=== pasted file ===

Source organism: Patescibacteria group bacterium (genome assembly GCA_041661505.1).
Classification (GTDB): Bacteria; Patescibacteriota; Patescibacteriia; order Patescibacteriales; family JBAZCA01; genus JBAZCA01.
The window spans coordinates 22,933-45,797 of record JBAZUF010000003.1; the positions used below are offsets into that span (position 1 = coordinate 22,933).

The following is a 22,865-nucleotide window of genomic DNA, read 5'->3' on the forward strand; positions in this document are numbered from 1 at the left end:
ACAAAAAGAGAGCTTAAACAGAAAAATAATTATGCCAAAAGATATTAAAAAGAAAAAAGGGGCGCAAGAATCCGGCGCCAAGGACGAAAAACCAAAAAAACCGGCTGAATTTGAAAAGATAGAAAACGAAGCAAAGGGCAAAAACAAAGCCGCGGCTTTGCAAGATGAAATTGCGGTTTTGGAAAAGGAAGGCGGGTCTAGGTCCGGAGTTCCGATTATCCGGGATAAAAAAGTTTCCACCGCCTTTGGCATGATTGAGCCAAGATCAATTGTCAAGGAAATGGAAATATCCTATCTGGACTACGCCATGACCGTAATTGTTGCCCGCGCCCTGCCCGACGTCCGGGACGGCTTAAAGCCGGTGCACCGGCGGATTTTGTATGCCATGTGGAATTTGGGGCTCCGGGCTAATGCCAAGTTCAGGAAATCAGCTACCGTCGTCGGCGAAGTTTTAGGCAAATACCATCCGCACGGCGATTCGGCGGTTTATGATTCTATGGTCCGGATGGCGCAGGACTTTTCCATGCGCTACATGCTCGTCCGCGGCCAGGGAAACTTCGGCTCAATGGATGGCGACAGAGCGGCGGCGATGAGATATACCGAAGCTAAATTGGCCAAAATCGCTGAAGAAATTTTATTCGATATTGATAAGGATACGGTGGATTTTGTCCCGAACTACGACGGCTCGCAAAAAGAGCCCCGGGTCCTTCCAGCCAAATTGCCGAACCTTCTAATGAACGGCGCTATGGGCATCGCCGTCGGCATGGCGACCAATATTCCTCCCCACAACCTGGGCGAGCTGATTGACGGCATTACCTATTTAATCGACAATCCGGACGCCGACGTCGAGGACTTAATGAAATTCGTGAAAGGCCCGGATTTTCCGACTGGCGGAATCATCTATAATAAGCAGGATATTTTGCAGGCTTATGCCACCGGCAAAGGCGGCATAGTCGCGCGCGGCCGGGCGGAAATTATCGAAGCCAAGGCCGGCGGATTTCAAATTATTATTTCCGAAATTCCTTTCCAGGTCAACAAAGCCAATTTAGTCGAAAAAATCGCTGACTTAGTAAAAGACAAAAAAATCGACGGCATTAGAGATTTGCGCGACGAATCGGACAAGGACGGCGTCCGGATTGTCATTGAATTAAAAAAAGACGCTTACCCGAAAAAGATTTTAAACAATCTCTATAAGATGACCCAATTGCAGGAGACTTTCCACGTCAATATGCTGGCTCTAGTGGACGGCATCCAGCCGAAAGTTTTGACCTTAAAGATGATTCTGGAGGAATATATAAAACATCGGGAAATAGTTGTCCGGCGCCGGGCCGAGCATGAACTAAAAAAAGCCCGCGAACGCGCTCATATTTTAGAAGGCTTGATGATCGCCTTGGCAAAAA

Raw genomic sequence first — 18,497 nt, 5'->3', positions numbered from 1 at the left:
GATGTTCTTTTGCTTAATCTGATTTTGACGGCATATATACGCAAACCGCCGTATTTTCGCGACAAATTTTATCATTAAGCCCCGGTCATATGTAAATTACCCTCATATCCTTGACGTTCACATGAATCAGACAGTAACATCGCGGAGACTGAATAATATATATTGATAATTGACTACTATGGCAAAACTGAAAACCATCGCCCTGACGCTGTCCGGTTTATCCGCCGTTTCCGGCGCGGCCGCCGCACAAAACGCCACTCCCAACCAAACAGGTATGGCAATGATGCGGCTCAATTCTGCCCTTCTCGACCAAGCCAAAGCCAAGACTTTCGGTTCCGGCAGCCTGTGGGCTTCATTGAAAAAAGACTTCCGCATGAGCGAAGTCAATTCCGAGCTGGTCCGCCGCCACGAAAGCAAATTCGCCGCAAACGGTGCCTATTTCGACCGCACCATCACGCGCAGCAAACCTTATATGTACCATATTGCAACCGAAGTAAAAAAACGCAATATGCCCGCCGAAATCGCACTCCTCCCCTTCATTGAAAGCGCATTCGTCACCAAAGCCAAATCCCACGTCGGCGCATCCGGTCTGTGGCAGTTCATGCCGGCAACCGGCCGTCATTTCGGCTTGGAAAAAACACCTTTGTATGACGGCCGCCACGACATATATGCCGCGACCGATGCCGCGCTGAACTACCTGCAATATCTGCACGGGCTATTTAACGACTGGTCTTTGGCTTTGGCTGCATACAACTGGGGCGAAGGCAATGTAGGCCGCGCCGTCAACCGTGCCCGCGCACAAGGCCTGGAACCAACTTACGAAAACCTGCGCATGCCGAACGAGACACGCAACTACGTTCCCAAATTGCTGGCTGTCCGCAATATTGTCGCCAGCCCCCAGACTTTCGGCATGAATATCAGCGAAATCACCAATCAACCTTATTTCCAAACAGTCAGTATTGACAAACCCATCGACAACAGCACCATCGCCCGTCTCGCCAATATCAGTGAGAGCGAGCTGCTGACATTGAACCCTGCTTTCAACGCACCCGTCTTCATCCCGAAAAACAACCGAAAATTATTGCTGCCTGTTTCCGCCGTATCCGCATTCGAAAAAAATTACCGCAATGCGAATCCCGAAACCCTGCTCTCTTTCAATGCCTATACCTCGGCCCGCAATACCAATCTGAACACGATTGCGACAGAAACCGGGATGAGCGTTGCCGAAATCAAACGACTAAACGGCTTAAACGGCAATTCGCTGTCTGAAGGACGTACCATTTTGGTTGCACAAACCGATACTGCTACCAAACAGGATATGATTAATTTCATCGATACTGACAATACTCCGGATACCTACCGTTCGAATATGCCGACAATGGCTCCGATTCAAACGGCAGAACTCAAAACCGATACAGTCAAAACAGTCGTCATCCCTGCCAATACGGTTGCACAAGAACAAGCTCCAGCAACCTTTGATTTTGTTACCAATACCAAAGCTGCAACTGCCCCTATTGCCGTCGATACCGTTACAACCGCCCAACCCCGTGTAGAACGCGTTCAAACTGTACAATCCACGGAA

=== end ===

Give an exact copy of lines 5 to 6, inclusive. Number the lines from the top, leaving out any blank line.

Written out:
ACAAAAAGAGAGCTTAAACAGAAAAATAATTATGCCAAAAGATATTAAAAAGAAAAAAGGGGCGCAAGAATCCGGCGCCAAGGACGAAAAACCAAAAAAACCGGCTGAATTTGAAAAGATAGAAAACGAAGCAAAGGGCAAAAACAAAGCCGCGGCTTTGCAAGATGAAATTGCGGTTTTGGAAAAGGAAGGCGGGTCTAGGTCCGGAGTTCCGATTATCCGGGATAAAAAAGTTTCCACCGCCTTTGGCATGATTGAGCCAAGATCAATTGTCAAGGAAATGGAAATATCCTATCTGGACTACGCCATGACCGTAATTGTTGCCCGCGCCCTGCCCGACGTCCGGGACGGCTTAAAGCCGGTGCACCGGCGGATTTTGTATGCCATGTGGAATTTGGGGCTCCGGGCTAATGCCAAGTTCAGGAAATCAGCTACCGTCGTCGGCGAAGTTTTAGGCAAATACCATCCGCACGGCGATTCGGCGGTTTATGATTCTATGGTCCGGATGGCGCAGGACTTTTCCATGCGCTACATGCTCGTCCGCGGCCAGGGAAACTTCGGCTCAATGGATGGCGACAGAGCGGCGGCGATGAGATATACCGAAGCTAAATTGGCCAAAATCGCTGAAGAAATTTTATTCGATATTGATAAGGATACGGTGGATTTTGTCCCGAACTACGACGGCTCGCAAAAAGAGCCCCGGGTCCTTCCAGCCAAATTGCCGAACCTTCTAATGAACGGCGCTATGGGCATCGCCGTCGGCATGGCGACCAATATTCCTCCCCACAACCTGGGCGAGCTGATTGACGGCATTACCTATTTAATCGACAATCCGGACGCCGACGTCGAGGACTTAATGAAATTCGTGAAAGGCCCGGATTTTCCGACTGGCGGAATCATCTATAATAAGCAGGATATTTTGCAGGCTTATGCCACCGGCAAAGGCGGCATAGTCGCGCGCGGCCGGGCGGAAATTATCGAAGCCAAGGCCGGCGGATTTCAAATTATTATTTCCGAAATTCCTTTCCAGGTCAACAAAGCCAATTTAGTCGAAAAAATCGCTGACTTAGTAAAAGACAAAAAAATCGACGGCATTAGAGATTTGCGCGACGAATCGGACAAGGACGGCGTCCGGATTGTCATTGAATTAAAAAAAGACGCTTACCCGAAAAAGATTTTAAACAATCTCTATAAGATGACCCAATTGCAGGAGACTTTCCACGTCAATATGCTGGCTCTAGTGGACGGCATCCAGCCGAAAGTTTTGACCTTAAAGATGATTCTGGAGGAATATATAAAACATCGGGAAATAGTTGTCCGGCGCCGGGCCGAGCATGAACTAAAAAAAGCCCGCGAACGCGCTCATATTTTAGAAGGCTTGATGATCGCCTTGGCAAAAA

Raw genomic sequence first — 18,497 nt, 5'->3', positions numbered from 1 at the left: